My initial thoughts traveled to the idea of involving students in setting criteria for evaluation of projects as a possibility. As an example, In one project I had a class of students embarking upon the making a short films specific to genre.  At the outset of the process a class discussion about how do we assess the project was undertaken. The session was a brainstorm where students came up with their own criteria for assessment.
The whole criteria was student led and created. The result is that the students felt they defined what was needed to achieve the outcome(s) and they felt they owned the process. It became a conscious process in their working. As a result they were ‘thinking’ about what they needed to do to be successful. They utilised the criteria created as a checking process in the process of planning, learning and creating. They worked very independently, on their projects and I helped as a ‘guide’ throughout the process.
How does this link to information literacy? I questioned can thinking about the end product at the outset and thinking about outcomes and how to achieve them or display them be a key to encouraging student-centred approaches and involvement in the inquiry process. Does this facilitate a shift to empowerment and possibly transference of skills? At this stage I don’t know but it is something I want to investigate further.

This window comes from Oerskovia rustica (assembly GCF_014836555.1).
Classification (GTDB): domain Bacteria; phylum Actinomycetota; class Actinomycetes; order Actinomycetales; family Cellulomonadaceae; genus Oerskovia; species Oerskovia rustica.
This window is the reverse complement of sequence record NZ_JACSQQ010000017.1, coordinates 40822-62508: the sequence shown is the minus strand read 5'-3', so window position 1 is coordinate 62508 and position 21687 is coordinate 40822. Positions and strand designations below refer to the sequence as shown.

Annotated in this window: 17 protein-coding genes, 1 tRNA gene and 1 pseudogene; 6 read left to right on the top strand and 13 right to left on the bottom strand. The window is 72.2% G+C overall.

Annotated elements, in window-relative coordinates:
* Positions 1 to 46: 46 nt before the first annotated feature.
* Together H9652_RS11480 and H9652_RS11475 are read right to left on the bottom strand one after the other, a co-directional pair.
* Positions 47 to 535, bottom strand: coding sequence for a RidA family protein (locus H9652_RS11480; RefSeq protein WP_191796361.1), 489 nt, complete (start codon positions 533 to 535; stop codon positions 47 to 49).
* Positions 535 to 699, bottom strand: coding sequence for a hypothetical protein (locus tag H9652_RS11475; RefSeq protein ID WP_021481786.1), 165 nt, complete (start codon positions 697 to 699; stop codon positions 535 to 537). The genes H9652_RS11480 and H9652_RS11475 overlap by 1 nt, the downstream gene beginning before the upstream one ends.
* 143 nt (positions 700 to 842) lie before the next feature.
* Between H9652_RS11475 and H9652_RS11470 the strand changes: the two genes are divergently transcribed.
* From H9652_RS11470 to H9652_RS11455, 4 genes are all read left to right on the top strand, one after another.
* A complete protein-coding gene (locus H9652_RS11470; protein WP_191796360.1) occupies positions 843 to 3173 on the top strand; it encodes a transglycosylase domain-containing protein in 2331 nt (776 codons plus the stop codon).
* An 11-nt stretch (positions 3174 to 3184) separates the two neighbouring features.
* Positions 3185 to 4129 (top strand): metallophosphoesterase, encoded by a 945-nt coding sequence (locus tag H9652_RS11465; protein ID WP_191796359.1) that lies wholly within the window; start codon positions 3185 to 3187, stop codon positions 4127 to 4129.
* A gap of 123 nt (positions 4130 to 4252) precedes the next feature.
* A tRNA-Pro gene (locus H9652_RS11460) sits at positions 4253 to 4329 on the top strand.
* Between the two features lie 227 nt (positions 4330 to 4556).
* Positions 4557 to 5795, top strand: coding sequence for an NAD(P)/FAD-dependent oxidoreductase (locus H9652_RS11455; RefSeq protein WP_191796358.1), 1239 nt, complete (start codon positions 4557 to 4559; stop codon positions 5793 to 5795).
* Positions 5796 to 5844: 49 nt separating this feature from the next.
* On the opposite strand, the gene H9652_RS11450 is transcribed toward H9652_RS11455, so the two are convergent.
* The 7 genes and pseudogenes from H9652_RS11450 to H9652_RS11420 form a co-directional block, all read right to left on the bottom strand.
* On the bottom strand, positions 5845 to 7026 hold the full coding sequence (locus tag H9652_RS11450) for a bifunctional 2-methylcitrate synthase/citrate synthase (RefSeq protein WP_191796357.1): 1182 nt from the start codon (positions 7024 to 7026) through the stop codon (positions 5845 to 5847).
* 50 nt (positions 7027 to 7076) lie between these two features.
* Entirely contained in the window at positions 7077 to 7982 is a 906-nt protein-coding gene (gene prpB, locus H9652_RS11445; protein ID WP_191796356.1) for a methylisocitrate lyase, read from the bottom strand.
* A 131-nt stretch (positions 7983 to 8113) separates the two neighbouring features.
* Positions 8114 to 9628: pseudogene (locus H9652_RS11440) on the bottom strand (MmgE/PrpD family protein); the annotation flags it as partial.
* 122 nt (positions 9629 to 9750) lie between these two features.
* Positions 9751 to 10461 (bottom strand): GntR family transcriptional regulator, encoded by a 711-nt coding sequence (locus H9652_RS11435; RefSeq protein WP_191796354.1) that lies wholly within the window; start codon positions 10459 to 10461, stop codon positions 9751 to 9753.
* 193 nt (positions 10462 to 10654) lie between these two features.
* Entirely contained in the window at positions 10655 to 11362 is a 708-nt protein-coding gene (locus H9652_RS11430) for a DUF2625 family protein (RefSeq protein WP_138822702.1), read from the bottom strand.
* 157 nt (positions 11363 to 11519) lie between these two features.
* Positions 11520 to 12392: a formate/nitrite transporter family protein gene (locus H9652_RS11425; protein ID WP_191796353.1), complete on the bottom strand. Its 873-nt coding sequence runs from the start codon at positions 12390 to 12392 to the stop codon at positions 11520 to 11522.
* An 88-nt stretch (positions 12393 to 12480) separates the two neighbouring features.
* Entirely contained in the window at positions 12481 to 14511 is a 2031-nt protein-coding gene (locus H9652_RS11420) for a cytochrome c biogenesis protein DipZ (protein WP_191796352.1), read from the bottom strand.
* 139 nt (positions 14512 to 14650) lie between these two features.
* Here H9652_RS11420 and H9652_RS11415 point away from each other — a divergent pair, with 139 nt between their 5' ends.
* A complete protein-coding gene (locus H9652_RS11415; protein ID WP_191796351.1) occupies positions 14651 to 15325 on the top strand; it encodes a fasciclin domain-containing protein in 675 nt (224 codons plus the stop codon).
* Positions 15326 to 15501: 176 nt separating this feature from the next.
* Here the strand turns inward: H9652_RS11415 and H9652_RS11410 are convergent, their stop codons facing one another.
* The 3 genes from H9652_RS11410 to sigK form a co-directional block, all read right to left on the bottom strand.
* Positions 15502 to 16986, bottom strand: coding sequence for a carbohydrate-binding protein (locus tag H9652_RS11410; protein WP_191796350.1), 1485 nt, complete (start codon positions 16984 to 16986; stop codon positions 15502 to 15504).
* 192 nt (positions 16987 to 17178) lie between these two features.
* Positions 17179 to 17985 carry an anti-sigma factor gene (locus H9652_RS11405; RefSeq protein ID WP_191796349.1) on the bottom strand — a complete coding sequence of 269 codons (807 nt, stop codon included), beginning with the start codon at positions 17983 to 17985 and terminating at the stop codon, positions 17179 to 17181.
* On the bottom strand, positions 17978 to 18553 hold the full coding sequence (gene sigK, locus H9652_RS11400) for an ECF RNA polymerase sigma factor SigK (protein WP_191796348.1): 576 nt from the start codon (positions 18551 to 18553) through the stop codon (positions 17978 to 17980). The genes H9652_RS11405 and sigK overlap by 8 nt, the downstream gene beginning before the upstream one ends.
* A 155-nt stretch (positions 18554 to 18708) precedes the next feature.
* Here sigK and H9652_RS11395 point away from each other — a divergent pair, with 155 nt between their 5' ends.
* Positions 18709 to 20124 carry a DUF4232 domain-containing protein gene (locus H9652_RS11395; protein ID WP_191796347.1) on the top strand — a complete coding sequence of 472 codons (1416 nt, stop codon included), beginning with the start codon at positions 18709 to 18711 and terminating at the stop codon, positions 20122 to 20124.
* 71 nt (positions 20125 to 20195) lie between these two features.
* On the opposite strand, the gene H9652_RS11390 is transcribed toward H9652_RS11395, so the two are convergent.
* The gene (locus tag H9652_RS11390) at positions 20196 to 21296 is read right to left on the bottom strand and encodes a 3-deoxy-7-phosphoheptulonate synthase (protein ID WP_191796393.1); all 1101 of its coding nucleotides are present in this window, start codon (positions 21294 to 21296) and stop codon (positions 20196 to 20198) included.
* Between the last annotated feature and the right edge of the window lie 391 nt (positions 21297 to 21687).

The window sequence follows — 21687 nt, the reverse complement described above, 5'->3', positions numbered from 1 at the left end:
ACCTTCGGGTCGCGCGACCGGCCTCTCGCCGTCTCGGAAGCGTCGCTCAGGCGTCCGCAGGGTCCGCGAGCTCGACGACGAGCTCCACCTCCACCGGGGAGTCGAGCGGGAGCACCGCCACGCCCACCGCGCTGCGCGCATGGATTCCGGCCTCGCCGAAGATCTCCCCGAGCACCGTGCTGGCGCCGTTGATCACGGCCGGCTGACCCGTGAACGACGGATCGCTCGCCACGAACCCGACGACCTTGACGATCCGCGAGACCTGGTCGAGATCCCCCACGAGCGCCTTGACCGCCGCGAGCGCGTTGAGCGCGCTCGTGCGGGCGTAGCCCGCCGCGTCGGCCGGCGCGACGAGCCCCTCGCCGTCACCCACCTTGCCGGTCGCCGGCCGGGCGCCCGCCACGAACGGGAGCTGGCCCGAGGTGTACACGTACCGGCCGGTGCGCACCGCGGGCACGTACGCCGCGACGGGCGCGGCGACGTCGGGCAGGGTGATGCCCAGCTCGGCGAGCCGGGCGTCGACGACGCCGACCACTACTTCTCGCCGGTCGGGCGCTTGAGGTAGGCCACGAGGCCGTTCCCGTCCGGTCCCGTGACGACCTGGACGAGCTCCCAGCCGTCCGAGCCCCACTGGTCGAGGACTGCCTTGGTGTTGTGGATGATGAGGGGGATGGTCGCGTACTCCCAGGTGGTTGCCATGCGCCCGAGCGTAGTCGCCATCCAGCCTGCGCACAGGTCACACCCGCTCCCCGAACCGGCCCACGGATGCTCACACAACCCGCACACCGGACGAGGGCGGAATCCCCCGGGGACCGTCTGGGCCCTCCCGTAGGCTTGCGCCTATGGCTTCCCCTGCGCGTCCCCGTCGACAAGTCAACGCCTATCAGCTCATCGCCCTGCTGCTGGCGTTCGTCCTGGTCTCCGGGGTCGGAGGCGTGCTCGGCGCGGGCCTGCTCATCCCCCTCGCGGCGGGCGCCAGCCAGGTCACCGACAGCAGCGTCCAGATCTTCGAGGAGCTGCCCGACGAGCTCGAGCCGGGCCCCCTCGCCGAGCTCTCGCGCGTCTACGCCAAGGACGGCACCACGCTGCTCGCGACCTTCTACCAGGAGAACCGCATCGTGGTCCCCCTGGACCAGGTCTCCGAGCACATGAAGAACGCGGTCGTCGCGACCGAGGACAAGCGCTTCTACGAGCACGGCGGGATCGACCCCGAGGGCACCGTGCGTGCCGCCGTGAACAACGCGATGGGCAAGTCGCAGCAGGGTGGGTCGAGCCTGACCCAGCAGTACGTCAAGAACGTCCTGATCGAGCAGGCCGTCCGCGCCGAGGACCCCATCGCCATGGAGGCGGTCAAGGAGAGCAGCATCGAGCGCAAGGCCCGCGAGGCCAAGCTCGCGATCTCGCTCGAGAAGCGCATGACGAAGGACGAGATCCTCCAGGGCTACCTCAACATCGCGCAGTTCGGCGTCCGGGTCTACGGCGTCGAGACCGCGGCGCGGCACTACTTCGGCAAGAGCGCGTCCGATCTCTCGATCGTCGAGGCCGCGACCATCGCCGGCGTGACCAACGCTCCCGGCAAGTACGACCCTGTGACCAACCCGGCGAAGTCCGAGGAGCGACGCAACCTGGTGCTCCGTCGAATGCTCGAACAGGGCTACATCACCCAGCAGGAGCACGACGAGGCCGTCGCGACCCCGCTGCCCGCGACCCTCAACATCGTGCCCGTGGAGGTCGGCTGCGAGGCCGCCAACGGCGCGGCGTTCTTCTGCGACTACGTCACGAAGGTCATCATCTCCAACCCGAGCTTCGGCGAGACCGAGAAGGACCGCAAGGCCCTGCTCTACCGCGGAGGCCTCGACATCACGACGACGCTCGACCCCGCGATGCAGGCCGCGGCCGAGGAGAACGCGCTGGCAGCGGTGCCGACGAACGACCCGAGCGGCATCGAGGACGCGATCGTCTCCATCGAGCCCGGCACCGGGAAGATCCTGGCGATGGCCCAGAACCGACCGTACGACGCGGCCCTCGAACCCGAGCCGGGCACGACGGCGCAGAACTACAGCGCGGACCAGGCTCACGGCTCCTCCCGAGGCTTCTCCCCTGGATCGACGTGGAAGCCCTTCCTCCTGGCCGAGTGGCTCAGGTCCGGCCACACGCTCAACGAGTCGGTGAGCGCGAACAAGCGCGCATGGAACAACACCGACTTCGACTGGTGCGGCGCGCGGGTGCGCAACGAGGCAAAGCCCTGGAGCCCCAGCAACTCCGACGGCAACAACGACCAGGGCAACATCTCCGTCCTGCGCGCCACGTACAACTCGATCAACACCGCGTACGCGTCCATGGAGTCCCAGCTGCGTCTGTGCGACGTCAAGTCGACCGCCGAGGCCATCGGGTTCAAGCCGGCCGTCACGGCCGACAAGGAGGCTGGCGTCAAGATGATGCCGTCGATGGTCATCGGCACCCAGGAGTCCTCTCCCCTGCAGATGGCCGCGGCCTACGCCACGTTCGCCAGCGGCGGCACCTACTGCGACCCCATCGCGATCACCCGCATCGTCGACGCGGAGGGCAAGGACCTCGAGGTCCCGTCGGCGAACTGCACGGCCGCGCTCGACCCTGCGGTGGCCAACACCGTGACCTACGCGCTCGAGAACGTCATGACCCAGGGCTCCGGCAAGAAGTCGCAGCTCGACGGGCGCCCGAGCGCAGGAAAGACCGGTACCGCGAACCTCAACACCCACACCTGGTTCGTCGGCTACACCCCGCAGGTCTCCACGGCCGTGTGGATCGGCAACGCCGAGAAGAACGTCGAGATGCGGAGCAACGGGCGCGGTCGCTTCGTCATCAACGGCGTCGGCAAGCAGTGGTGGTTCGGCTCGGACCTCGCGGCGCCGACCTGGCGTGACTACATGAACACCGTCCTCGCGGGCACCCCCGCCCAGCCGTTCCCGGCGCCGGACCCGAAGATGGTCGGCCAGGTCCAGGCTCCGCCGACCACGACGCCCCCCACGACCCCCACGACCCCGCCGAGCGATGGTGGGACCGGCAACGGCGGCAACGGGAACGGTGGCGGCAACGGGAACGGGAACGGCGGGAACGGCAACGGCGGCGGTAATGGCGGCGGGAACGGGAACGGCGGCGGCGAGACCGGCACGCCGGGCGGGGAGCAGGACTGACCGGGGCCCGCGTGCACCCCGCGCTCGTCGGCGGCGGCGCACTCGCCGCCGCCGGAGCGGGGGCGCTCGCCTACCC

The final point relates to emotional/social intelligence and its connection to literacies. When you consider the importance of social networking and web 2.0 tools, clearly it is social/emotional intelligence that may need assimilation in the various literacy models or possibly new models.
In terms of social/emotional intelligences, the performing arts/visual arts are definitely overlooked and this may be a key that all schools and national/international bodies can investigate. Drama/music and the arts are still negotiating inclusion to the ‘National Curriculum’; a reflection of an area that is not valued enough. When you consider that the arts are about meaning creation and transference of meaning then the arts lend themselves to skills that are relevant when discussing concepts of literacy that are linked to social/emotional readings.
Just initial thoughts, I am only at the beginning stages of investigation and I still have a long way to go….

Following are some useful links as a start in the process of defining Information Literacy:

The information read and accessed for the forum post include:

Herring, J. and Tarter, A. (2007). Progress in developing information literacy in a secondary school using the PLUS model. School Libraries in View, 23, 23-27.
Langford, L. (1998) Information literacy: A clarification, accessed at
Abilock, D. (2004). Information literacy: an overview of design, process and outcomes. accessed at
Herring, J. (2006). A critical investigation of students’ and teachers’ views of the use of information literacy skills in school assignments. accessed at
The process of moving towards an Information Literacy definition has begun… Now for some time to assimilate the literacy overload before I take the next step….